Kirk Hollis has successfully kitesurfed from South Africa to Kenya in a 3,500-kilometer voyage along the African coastline. The impressive achievement was confirmed solo and unsupported.
The kiteboarder studied the regional trade winds and the entire trip plan for five months.
Due to the nature of the trip and having no support, everything had to be carried on Kirk’s back in a backpack with a dry bag inside.
To reduce weight, all the gear had to be light and compact, with no space for food eaten off the land, and buying fish from locals would be the best way.
To save space, Kirk packed a hammock with a built-in Mozzy net, which would become home for the next three months.
Other gear consisted of only tools, a repair kit, a first aid kit, two pairs of board shorts, a pair of flip-flops, and a couple of t-shirts.
Kirk Hollis decided to carry a 10-meter Ozone Catalyst and a 5.5-foot racing board.
The South Africa to Kenya Kitesurf Expedition kicked off in July 2010 from Sodwana Bay in northern South Africa.
With the South Easterly Kusi trade wind not having much effect in the south, getting north was harder than Kirk had expected.
On one day, Kirk set off with the wind blowing 20 knots offshore and got the kite tangled, and ended up 5 km offshore with nothing around.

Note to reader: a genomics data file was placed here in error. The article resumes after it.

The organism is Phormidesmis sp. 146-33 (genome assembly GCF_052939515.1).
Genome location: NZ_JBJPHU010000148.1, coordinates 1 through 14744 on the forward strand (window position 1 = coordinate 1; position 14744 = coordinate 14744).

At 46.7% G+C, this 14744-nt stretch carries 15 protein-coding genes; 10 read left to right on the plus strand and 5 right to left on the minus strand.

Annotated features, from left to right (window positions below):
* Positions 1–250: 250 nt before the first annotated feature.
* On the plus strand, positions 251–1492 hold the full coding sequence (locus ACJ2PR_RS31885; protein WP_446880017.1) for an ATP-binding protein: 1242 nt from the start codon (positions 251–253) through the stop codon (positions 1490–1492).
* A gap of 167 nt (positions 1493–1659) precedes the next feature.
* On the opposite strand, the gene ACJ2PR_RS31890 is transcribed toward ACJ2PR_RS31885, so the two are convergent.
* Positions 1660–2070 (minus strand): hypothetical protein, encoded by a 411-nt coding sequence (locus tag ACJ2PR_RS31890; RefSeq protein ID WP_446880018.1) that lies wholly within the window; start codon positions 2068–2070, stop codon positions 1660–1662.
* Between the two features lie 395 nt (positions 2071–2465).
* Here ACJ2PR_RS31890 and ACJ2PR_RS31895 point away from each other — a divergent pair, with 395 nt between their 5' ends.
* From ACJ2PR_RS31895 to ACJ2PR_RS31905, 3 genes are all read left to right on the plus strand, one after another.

After about an hour and ready to lose the kite, he spotted a small dugout and managed to get the fisherman over.
With the small boat being too small for both in the big swell, Kirk was only able to hand him the kite to take back and had to paddle his kiteboard for 6 hours with no water.
"When something like this happens, your respect for the ocean grows a lot. Struggling through the hard times is a mind game. You have to stay calm and focused and know you can get back", says Hollis.
He reached Pemba in Northern Mozambique, and after waiting a few weeks in Pemba and checking the wind reports, he decided to put the trip on hold and would have to wait for the next Kusi trade wind, which only comes once a year.
In July 2011, Kirk made his way back to the coast and headed across to Southern Tanzania to start the second leg of the expedition.
The second leg would be from Tanzania To Kenya.
With the wind howling in Kenya, the distance covered most days was good, 40-50 km per day.
After a few days of chilling and enjoying some real food in Diani Beach, Kirk continued up the coast for another week without any drama and got to Malind, where he ended the expedition.